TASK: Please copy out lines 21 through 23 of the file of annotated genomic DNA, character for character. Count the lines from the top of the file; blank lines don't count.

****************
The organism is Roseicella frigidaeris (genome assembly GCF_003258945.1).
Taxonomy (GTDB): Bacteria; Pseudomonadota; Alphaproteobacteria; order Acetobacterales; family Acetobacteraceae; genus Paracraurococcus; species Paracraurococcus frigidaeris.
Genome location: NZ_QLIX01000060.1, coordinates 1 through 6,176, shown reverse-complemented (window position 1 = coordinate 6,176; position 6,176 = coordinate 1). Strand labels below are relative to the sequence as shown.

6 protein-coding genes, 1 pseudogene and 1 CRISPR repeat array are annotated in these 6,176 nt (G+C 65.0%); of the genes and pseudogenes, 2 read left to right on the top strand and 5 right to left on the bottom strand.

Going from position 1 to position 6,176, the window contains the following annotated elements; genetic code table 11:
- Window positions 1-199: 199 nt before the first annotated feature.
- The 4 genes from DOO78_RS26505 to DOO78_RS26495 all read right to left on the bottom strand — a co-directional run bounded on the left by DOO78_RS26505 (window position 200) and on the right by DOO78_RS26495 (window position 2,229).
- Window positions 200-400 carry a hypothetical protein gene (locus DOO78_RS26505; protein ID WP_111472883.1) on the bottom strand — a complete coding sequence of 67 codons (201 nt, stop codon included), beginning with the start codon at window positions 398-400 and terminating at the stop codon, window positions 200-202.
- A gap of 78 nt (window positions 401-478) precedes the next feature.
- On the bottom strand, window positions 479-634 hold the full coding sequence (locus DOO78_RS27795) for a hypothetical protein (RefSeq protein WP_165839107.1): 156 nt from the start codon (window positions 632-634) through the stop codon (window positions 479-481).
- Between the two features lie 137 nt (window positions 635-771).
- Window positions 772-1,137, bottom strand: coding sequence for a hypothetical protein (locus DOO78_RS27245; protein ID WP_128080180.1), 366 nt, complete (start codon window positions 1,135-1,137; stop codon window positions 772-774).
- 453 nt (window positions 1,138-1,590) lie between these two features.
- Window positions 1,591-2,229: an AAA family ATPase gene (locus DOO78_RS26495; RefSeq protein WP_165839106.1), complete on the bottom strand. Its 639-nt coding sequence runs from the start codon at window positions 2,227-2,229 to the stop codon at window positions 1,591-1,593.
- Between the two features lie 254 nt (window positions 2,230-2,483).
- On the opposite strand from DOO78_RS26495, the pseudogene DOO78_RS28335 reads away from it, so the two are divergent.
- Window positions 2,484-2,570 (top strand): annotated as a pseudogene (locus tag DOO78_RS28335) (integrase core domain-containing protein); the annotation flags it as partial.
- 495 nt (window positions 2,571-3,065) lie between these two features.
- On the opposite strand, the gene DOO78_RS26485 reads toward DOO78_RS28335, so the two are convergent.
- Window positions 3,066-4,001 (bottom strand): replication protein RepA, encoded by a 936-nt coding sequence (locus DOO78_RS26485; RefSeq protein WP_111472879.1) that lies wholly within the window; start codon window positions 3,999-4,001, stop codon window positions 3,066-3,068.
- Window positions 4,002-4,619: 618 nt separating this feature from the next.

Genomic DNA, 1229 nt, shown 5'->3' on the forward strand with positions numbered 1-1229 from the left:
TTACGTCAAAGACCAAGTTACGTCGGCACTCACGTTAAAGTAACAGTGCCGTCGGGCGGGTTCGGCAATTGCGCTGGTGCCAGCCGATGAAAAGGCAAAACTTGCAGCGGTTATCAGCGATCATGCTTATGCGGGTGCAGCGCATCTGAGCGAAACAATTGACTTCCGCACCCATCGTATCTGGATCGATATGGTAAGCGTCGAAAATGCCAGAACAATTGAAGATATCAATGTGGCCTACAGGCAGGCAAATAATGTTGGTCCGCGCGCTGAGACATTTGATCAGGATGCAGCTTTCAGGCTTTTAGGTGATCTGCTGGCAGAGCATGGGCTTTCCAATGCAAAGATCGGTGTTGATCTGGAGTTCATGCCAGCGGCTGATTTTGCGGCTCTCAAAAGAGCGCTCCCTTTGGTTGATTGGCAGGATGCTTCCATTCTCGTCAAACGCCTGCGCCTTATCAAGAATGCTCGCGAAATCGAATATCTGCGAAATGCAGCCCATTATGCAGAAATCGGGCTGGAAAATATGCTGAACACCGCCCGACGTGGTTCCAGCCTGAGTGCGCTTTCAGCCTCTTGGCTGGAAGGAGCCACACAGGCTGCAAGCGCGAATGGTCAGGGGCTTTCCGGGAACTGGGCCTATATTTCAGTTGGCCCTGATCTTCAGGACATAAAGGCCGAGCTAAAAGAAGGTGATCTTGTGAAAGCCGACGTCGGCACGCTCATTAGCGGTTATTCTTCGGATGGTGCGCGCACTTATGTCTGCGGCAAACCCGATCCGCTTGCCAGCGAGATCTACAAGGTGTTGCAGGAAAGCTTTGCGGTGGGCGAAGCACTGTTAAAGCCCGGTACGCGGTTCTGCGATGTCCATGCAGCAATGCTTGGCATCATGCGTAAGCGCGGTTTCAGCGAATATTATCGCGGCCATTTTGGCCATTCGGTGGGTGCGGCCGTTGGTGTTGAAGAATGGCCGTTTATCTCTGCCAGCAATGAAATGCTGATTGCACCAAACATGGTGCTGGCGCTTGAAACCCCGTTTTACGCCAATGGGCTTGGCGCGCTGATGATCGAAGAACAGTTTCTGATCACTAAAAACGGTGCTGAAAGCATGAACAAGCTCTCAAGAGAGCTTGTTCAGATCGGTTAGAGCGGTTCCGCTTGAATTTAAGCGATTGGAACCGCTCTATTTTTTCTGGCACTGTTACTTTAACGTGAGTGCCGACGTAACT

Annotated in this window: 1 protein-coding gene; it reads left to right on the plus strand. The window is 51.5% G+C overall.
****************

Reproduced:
- Window positions 4,002-4,619: 618 nt separating this feature from the next.

Genomic DNA, 1229 nt, shown 5'->3' on the forward strand with positions numbered 1-1229 from the left:
TTACGTCAAAGACCAAGTTACGTCGGCACTCACGTTAAAGTAACAGTGCCGTCGGGCGGGTTCGGCAATTGCGCTGGTGCCAGCCGATGAAAAGGCAAAACTTGCAGCGGTTATCAGCGATCATGCTTATGCGGGTGCAGCGCATCTGAGCGAAACAATTGACTTCCGCACCCATCGTATCTGGATCGATATGGTAAGCGTCGAAAATGCCAGAACAATTGAAGATATCAATGTGGCCTACAGGCAGGCAAATAATGTTGGTCCGCGCGCTGAGACATTTGATCAGGATGCAGCTTTCAGGCTTTTAGGTGATCTGCTGGCAGAGCATGGGCTTTCCAATGCAAAGATCGGTGTTGATCTGGAGTTCATGCCAGCGGCTGATTTTGCGGCTCTCAAAAGAGCGCTCCCTTTGGTTGATTGGCAGGATGCTTCCATTCTCGTCAAACGCCTGCGCCTTATCAAGAATGCTCGCGAAATCGAATATCTGCGAAATGCAGCCCATTATGCAGAAATCGGGCTGGAAAATATGCTGAACACCGCCCGACGTGGTTCCAGCCTGAGTGCGCTTTCAGCCTCTTGGCTGGAAGGAGCCACACAGGCTGCAAGCGCGAATGGTCAGGGGCTTTCCGGGAACTGGGCCTATATTTCAGTTGGCCCTGATCTTCAGGACATAAAGGCCGAGCTAAAAGAAGGTGATCTTGTGAAAGCCGACGTCGGCACGCTCATTAGCGGTTATTCTTCGGATGGTGCGCGCACTTATGTCTGCGGCAAACCCGATCCGCTTGCCAGCGAGATCTACAAGGTGTTGCAGGAAAGCTTTGCGGTGGGCGAAGCACTGTTAAAGCCCGGTACGCGGTTCTGCGATGTCCATGCAGCAATGCTTGGCATCATGCGTAAGCGCGGTTTCAGCGAATATTATCGCGGCCATTTTGGCCATTCGGTGGGTGCGGCCGTTGGTGTTGAAGAATGGCCGTTTATCTCTGCCAGCAATGAAATGCTGATTGCACCAAACATGGTGCTGGCGCTTGAAACCCCGTTTTACGCCAATGGGCTTGGCGCGCTGATGATCGAAGAACAGTTTCTGATCACTAAAAACGGTGCTGAAAGCATGAACAAGCTCTCAAGAGAGCTTGTTCAGATCGGTTAGAGCGGTTCCGCTTGAATTTAAGCGATTGGAACCGCTCTATTTTTTCTGGCACTGTTACTTTAACGTGAGTGCCGACGTAACT